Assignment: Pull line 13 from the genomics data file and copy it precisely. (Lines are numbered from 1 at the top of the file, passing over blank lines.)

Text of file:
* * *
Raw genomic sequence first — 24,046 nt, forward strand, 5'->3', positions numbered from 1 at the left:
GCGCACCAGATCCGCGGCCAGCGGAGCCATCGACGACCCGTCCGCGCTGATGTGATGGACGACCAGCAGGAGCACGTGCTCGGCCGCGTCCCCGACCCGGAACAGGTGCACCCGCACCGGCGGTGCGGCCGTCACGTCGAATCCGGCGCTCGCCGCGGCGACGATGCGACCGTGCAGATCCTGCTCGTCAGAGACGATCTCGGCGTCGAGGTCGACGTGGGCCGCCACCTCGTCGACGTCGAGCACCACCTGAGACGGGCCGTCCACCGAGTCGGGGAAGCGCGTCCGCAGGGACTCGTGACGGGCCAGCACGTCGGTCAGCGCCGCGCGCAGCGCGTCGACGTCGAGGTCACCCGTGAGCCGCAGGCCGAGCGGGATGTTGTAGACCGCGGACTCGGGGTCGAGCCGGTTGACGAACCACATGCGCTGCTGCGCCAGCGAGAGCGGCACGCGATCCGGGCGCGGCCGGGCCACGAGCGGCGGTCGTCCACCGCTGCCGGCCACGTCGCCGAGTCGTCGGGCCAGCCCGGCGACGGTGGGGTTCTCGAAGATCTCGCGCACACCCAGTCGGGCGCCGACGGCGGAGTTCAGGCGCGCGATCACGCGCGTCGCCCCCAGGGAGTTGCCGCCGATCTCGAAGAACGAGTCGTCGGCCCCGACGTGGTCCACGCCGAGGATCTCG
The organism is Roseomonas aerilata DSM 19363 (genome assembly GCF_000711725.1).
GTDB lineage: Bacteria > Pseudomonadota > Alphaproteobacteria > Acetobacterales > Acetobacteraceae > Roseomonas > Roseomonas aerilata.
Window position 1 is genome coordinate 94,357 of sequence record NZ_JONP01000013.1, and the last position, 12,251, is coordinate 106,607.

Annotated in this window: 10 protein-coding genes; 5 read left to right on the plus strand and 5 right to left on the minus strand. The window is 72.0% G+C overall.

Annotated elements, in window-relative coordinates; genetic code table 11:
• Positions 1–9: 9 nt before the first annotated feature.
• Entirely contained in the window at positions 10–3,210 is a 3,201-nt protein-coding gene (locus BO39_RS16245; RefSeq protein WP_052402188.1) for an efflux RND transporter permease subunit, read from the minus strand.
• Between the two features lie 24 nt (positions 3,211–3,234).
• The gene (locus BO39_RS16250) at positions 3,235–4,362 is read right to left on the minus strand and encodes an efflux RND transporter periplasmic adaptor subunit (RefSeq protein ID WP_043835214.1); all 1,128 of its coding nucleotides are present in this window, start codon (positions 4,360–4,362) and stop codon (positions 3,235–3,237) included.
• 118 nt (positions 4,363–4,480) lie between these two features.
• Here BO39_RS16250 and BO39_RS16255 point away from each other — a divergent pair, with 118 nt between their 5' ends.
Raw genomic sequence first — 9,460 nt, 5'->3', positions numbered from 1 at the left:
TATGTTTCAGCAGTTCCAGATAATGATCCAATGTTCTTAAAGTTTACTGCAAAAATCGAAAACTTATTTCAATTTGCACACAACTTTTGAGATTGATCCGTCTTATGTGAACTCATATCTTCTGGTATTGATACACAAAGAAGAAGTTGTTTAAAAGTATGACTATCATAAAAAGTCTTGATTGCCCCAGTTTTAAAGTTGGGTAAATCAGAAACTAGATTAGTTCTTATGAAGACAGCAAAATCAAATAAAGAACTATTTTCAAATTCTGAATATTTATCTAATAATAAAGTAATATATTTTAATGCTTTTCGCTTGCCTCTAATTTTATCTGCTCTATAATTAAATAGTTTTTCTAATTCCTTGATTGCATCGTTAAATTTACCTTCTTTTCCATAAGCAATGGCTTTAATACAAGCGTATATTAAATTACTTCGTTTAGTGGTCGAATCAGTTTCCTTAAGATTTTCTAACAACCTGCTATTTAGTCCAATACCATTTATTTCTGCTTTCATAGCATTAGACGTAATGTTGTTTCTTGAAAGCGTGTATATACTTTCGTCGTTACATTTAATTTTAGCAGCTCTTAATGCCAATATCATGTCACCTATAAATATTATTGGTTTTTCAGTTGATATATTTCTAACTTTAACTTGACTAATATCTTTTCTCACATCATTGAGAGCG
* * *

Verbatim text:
• Here BO39_RS16250 and BO39_RS16255 point away from each other — a divergent pair, with 118 nt between their 5' ends.